Wednesday, December 26, 2007
Saturday, December 22, 2007
Cookie Central started just after Thanksgiving, and the freezer quickly was filled to capacity with dozens and dozens of nine varieties, along with huge batches of peppermint divinity and peanut butter fudge. This week we assembled cookie tins and cookie plates, and are having quite the time blessing our neighbors and friends. Baking in the kitchen together is one of my favorite ways to spend time together, especially with my children. It's so easy to involve them! I believe that anything baked with love has that love infused within it and will nourish, no matter the fat or calories. Share what you have, no matter how simple or elegant. Cookies are gifts of the heart. And I mean that.
Friday, December 14, 2007
I think there's hardly anything cozier than singing carols together in a group around a lit Christmas tree. And so, we do, to practice. And then we hit the streets.
I have taken my children caroling for many years, and it's a tradition we look forward to each December. Practices take place on Monday nights as part of family home evening, but at this point we don't really need the practice. We go out after dark and canvas the neighborhood singing our hearts out to unexpecting friends and strangers alike, and the experience is one that everyone should have.
When Adam and I first married, and I wanted to carry on the caroling tradition with our new, blended family, he balked a bit at the idea. Well, a lot. He was a downright Scrooge, and I worried that his blatant bad attitude would spoil the evening for the children. Fortunately, the Christmas Spirit intervened with the knock at our very first door. We knocked and began singing "Hark the Herald Angels Sing", and a white-haired old man opened the door. I could tell he wasn't expecting visitors, and he didn't want to be disturbed, but almost instantaneously upon hearing singing on his porch, and seeing a family (and not a salesman), his wrinkled face melted and the corners of his smile reached up to catch the tears that soon began winding their way down his aged face. He wanted more and more, and we gave it to him. He lamented that he wished he had known we were coming so he could have had hot chocolate ready for us, that we might come in and visit. He was lonely, and we had been Christmas angels. And his eyes weren't the only wet ones.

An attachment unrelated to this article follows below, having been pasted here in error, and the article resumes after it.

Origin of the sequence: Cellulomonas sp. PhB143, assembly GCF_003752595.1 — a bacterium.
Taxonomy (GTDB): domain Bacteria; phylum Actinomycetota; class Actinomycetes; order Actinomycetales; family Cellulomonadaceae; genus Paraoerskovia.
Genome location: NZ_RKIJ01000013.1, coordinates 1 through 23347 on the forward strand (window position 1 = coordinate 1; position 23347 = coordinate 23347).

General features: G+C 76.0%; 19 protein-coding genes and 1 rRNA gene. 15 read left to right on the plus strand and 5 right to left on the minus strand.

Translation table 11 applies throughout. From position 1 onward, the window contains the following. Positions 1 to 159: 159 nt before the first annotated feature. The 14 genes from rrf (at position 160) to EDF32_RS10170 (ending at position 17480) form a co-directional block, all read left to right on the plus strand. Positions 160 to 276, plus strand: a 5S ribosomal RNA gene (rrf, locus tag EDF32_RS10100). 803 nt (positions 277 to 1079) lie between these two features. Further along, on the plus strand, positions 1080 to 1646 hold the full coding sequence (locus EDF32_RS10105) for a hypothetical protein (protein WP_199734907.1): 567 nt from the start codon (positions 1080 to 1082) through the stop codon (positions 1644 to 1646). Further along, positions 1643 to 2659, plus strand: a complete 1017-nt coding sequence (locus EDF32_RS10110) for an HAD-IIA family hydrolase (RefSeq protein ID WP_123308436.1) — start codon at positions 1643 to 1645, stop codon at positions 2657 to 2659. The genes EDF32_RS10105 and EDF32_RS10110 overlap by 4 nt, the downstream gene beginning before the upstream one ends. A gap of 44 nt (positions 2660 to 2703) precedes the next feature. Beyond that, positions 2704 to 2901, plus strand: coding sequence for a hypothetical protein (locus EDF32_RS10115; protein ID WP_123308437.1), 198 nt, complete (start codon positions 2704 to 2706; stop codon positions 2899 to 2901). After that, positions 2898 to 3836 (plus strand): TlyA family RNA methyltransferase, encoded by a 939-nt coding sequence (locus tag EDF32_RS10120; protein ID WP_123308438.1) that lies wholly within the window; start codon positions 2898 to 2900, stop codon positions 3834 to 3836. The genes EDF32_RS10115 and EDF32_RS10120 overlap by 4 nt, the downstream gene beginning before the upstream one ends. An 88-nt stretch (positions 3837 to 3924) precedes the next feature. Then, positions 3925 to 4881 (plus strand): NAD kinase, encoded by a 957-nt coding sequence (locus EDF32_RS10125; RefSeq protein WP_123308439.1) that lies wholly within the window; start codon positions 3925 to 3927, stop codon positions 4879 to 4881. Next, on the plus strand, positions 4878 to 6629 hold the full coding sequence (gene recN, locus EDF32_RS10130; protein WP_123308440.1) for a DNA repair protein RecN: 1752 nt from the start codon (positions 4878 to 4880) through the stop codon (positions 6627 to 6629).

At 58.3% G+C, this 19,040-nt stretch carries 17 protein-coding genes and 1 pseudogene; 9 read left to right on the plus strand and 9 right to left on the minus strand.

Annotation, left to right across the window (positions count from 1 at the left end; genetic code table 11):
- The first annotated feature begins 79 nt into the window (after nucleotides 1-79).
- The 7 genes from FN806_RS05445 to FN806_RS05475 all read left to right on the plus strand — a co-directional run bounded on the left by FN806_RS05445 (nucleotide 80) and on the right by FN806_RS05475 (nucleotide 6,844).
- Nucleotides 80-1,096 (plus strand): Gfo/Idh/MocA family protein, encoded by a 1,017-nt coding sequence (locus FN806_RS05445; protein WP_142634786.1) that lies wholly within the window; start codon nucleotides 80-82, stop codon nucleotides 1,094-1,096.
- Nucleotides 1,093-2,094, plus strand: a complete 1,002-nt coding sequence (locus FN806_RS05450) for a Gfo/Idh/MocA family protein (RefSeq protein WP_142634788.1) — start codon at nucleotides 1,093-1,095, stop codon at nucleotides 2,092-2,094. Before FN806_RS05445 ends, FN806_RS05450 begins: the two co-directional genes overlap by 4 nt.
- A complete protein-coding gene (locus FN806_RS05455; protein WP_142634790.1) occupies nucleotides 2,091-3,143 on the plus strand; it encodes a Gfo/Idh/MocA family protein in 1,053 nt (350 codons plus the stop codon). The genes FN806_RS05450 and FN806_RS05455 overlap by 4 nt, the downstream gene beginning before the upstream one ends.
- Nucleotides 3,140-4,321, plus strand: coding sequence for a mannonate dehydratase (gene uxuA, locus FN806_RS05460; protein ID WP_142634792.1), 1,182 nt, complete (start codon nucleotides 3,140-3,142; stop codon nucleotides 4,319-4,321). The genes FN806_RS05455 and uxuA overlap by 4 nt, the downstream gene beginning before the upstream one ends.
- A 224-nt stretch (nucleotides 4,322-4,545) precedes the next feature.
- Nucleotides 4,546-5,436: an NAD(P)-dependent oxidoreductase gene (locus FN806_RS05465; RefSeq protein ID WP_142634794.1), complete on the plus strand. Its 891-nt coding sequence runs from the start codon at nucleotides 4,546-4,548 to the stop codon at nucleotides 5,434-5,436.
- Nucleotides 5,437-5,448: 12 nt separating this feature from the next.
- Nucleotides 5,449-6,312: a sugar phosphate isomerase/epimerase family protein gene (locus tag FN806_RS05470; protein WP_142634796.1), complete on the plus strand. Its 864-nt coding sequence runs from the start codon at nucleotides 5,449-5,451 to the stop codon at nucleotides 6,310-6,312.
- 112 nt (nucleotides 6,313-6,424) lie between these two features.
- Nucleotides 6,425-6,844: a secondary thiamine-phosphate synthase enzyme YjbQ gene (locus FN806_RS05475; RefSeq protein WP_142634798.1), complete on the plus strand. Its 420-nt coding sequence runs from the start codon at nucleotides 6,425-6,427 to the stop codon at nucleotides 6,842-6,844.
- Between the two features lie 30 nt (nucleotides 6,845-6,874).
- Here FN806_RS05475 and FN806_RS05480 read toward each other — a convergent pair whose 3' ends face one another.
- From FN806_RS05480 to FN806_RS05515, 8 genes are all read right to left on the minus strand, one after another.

Dear Adam caught the spirit, and led the way from there. He had been changed, softened too. He's now a caroling convert.
We walk the neighborhoods for an hour or two each season now, and love the joy we see on the faces of the strangers who answer their doors to us. The children receive an instant gratification for their service. They know it makes a difference.
We have had people open their doors to us, and then turn and call the rest of their families to come and listen. We've had whole groups gather out on the porch to get a view. We often receive gifts from those we sing to. People are so happy, and so touched, that they want to do something, and they disappear into their kitchens, returning with cookies, chocolates, gifts, even a few dollars. We always try to refuse, but then again, they received our gift with gratitude.
It always makes for a wonderful evening that the entire family anticipates. Maybe caroling is a forgotten activity. Maybe people have become too shut in, too closed up, too involved in their own little circle. Maybe people have become too scared of people they don't know, too affected by the news reports, and too nervous of knocking on a stranger's door, but every Christmas we hope to sing a carol or two and give our brothers and sisters a little cheer, and a little more belief in the basic goodness of people, especially at Christmas time. After all, a song is a powerful tool, and a universal language.
Wednesday, December 12, 2007
So, this is hard, because my 100th post is fast approaching, when I'll have to do The List, but here's a sneak preview of the fun that is to come:
1. Once my husband bought me sex toys for Christmas, which wouldn't be so bad, except for the fact that we were living with his parents that year.
2. Ever since I was about 8 or so, I would sneak downstairs on Christmas night by myself and tenderly caress the ornaments on the tree and cry about how another year of my life and my siblings' lives was over, and how fast time seemed to fly. I would play out memories of the past year in my mind and weep, sentimentally. What a dork.
3. Shortly after my divorce, I changed my diet to consist primarily of Totino's cheese pizzas, puffy Cheetos, and Ben & Jerry's. Those were the things my body wanted, and they were GOOD.
4. Once, while babysitting, I was snooping around the master bedroom, and came across the cremated remains of their infant daughter. It was CREEPY, and not hidden all that well.